Starring: Chloë Sevigny, Kristen Stewart, Jay Huguley, Fiona Shaw, Jamey Sheridan, Kim Dickens, Denis O’Hare, Jeff Perry
Directed by: Craig William Macneill
Written by: Bryce Kass
Lizzie was infused with Victorian restraint and Puritan repression, which were effective for the first third or so of the movie but ultimately made it feel like one long anticlimax. For a movie that was largely marketed around its sex and murder scenes, there wasn’t much of a payoff.
After lots of angsty gazing and chaste unbuttoning, the sex scene lasted only a few seconds and consisted largely of humping on a haystack. It felt deeply awkward and dispassionate. As for the murder, I loved the use of practical effects for Andrew Borden’s hatchet wound to the face. (The director clearly did, too, considering the loving close-ups on it.) Chloë Sevigny’s Lizzie was quite impressive– her interactions with her father Andrew and uncle Jack simmer with rage and powerlessness.
I wish some more of the historical details– such as the sealskin cape, prussic acid, and burned dress — had been included but I was impressed by the details which WERE correct. The scene where Andrew Borden kills Lizzie’s beloved pigeons was fantastically acted and edited. I’m glad it was left in. It’s definitely one of my favorite details about Lizzie and the days leading up to the murder.
The cinematography was fantastic, often more compelling than the minimalist script and soundtrack. The scene was set without a word; extra time devoted to the interior and landscape shots delighted in the details of Victorian Fall River, MA. I also loved the liberal use of shots at strange angles (around corners, through leaves, extreme close-ups, in mirrors, etc.) to establish the claustrophobic atmosphere of the stifling Borden household. The viewer is never allowed to forget that they are a voyeur, which is an excellent quality in a historically grounded thriller.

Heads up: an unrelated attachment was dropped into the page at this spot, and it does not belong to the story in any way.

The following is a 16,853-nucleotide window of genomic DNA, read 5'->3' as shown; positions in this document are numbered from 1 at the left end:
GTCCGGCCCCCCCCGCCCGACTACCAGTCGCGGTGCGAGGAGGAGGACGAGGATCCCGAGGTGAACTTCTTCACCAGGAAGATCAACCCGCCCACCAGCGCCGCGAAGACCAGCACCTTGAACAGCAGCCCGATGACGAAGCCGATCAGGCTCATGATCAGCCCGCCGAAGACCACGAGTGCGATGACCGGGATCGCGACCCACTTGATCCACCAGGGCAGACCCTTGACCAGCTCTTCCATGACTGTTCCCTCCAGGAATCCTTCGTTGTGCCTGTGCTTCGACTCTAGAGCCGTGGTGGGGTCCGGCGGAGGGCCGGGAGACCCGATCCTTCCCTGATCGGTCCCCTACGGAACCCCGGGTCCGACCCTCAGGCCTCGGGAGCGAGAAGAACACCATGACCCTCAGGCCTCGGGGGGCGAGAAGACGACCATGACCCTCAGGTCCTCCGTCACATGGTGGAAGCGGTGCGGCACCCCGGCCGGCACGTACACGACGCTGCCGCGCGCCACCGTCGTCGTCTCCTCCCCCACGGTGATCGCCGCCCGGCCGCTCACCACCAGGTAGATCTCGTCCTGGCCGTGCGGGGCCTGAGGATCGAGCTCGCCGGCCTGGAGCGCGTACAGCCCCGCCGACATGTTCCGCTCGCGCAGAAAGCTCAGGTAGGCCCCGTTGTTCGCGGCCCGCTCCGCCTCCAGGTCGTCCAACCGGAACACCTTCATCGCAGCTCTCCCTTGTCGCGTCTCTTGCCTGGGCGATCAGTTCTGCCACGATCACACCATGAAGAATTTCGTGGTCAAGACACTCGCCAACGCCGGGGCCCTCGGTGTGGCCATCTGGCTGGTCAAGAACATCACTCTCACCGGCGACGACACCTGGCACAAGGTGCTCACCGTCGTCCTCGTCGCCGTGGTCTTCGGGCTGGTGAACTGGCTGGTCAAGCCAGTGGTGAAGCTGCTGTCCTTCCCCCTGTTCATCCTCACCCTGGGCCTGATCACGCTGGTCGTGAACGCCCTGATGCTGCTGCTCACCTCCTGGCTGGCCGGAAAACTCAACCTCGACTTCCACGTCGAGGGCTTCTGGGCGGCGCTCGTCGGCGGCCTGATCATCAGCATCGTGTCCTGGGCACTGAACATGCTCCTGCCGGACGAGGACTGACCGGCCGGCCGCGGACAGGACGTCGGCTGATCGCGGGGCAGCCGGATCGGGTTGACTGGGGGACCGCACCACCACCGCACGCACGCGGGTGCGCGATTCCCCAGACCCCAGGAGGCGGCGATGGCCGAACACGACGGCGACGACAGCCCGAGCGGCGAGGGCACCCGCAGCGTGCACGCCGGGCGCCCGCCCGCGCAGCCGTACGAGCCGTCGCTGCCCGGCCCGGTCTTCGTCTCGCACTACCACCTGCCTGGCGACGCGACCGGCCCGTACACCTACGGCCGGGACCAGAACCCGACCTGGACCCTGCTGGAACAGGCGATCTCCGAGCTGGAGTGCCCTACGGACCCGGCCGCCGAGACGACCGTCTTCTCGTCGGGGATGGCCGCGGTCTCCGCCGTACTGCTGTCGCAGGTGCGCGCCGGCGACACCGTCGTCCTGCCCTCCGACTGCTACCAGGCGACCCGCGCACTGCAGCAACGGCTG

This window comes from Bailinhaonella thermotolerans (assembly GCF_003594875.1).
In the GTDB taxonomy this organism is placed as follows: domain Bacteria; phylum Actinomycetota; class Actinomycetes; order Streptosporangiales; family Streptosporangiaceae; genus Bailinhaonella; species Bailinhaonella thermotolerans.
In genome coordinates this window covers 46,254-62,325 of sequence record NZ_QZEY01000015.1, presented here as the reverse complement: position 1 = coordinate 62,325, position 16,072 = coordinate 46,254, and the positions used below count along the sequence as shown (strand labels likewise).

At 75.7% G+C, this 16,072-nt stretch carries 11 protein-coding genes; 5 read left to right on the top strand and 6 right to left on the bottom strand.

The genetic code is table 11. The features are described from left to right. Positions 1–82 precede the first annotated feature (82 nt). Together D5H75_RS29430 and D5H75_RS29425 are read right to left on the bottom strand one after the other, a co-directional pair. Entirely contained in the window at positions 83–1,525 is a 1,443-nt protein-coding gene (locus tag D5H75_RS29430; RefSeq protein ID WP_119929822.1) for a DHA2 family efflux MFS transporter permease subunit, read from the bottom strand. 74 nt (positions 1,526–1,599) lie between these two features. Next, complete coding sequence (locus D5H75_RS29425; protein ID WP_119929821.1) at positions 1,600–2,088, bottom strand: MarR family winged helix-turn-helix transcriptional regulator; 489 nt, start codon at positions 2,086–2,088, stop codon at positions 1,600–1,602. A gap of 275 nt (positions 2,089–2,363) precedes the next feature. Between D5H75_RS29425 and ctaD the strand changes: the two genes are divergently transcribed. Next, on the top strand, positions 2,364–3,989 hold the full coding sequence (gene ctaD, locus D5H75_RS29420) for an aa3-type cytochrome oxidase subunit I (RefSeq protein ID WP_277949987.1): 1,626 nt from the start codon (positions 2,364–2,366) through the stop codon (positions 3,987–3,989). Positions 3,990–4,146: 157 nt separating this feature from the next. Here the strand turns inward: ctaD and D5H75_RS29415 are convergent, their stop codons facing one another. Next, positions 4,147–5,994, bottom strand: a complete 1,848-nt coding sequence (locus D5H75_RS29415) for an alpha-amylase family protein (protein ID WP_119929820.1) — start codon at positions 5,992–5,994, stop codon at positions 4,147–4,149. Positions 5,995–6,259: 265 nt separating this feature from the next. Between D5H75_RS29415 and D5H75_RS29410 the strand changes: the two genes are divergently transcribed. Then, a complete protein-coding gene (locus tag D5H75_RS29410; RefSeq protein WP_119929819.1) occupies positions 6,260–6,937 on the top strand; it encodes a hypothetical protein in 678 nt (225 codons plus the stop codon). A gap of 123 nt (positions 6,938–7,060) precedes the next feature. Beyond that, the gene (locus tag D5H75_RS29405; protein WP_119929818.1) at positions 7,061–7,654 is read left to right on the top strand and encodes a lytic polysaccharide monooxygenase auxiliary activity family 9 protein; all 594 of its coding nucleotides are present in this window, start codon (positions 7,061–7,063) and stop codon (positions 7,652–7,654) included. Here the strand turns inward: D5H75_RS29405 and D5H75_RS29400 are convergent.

I went and saw Lizzie on September 27th, after spending all day alternately glued to and trying to avoid coverage of Dr. Christine Blasey Ford’s testimony. As a rape survivor who chose not to report my assault, the coverage was difficult to watch. I was filled with righteous feminist anger on Dr. Ford’s behalf and a desire to do something with it other than exercise while listening to heavy metal.
On the spur of the moment, I went to a screening at 10:00 PM and was one of four other people in the theater. I was expecting a deeply satisfying female-rage induced catharsis, and was a little disappointed. But maybe that’s exactly the point. The movie moves so slowly that it almost feels like real time, and the denouement extends far past the murders. Lizzie’s life was not a convenient narrative to escape into for a few hours. The movie has no interest in being sensationalistic.